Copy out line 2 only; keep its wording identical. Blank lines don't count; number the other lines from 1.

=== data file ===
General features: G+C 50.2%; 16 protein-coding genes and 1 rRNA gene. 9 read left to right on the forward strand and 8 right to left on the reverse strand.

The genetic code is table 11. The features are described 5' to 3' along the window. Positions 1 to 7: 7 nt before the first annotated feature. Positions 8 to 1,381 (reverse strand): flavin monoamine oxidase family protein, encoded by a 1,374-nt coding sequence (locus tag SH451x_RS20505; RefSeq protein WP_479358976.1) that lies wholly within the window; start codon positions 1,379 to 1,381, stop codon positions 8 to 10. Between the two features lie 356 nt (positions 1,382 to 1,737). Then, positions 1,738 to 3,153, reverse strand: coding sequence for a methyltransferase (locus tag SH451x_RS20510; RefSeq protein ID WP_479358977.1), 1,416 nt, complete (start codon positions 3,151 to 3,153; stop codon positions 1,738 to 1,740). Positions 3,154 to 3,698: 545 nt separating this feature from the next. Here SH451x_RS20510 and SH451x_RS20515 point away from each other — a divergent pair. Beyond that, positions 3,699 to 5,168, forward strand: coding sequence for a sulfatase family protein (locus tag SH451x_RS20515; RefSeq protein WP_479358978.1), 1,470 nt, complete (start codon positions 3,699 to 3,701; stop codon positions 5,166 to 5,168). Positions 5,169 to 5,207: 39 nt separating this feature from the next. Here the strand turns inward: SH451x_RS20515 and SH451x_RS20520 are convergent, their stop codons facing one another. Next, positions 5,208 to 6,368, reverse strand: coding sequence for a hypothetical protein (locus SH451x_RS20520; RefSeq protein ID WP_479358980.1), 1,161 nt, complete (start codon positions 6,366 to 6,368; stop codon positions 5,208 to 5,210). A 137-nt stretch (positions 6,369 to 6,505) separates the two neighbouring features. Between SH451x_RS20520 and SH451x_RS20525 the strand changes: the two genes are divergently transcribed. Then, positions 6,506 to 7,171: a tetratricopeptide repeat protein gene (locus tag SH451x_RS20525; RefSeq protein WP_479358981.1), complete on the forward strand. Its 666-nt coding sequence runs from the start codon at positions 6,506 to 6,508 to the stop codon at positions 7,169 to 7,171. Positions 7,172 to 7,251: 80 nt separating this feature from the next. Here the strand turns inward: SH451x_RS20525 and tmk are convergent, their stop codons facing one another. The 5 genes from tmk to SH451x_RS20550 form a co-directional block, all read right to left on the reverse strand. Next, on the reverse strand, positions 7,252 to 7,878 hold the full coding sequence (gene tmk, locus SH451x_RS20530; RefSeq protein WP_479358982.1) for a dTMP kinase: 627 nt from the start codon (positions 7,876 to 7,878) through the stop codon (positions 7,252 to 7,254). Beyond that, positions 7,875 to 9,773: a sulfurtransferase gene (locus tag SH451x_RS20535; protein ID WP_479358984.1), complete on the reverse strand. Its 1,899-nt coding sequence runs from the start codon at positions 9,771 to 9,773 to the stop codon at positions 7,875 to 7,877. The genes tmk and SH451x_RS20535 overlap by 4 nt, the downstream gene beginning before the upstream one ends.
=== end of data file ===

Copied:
The genetic code is table 11. The features are described 5' to 3' along the window. Positions 1 to 7: 7 nt before the first annotated feature. Positions 8 to 1,381 (reverse strand): flavin monoamine oxidase family protein, encoded by a 1,374-nt coding sequence (locus tag SH451x_RS20505; RefSeq protein WP_479358976.1) that lies wholly within the window; start codon positions 1,379 to 1,381, stop codon positions 8 to 10. Between the two features lie 356 nt (positions 1,382 to 1,737). Then, positions 1,738 to 3,153, reverse strand: coding sequence for a methyltransferase (locus tag SH451x_RS20510; RefSeq protein ID WP_479358977.1), 1,416 nt, complete (start codon positions 3,151 to 3,153; stop codon positions 1,738 to 1,740). Positions 3,154 to 3,698: 545 nt separating this feature from the next. Here SH451x_RS20510 and SH451x_RS20515 point away from each other — a divergent pair. Beyond that, positions 3,699 to 5,168, forward strand: coding sequence for a sulfatase family protein (locus tag SH451x_RS20515; RefSeq protein WP_479358978.1), 1,470 nt, complete (start codon positions 3,699 to 3,701; stop codon positions 5,166 to 5,168). Positions 5,169 to 5,207: 39 nt separating this feature from the next. Here the strand turns inward: SH451x_RS20515 and SH451x_RS20520 are convergent, their stop codons facing one another. Next, positions 5,208 to 6,368, reverse strand: coding sequence for a hypothetical protein (locus SH451x_RS20520; RefSeq protein ID WP_479358980.1), 1,161 nt, complete (start codon positions 6,366 to 6,368; stop codon positions 5,208 to 5,210). A 137-nt stretch (positions 6,369 to 6,505) separates the two neighbouring features. Between SH451x_RS20520 and SH451x_RS20525 the strand changes: the two genes are divergently transcribed. Then, positions 6,506 to 7,171: a tetratricopeptide repeat protein gene (locus tag SH451x_RS20525; RefSeq protein WP_479358981.1), complete on the forward strand. Its 666-nt coding sequence runs from the start codon at positions 6,506 to 6,508 to the stop codon at positions 7,169 to 7,171. Positions 7,172 to 7,251: 80 nt separating this feature from the next. Here the strand turns inward: SH451x_RS20525 and tmk are convergent, their stop codons facing one another. The 5 genes from tmk to SH451x_RS20550 form a co-directional block, all read right to left on the reverse strand. Next, on the reverse strand, positions 7,252 to 7,878 hold the full coding sequence (gene tmk, locus SH451x_RS20530; RefSeq protein WP_479358982.1) for a dTMP kinase: 627 nt from the start codon (positions 7,876 to 7,878) through the stop codon (positions 7,252 to 7,254). Beyond that, positions 7,875 to 9,773: a sulfurtransferase gene (locus tag SH451x_RS20535; protein ID WP_479358984.1), complete on the reverse strand. Its 1,899-nt coding sequence runs from the start codon at positions 9,771 to 9,773 to the stop codon at positions 7,875 to 7,877. The genes tmk and SH451x_RS20535 overlap by 4 nt, the downstream gene beginning before the upstream one ends.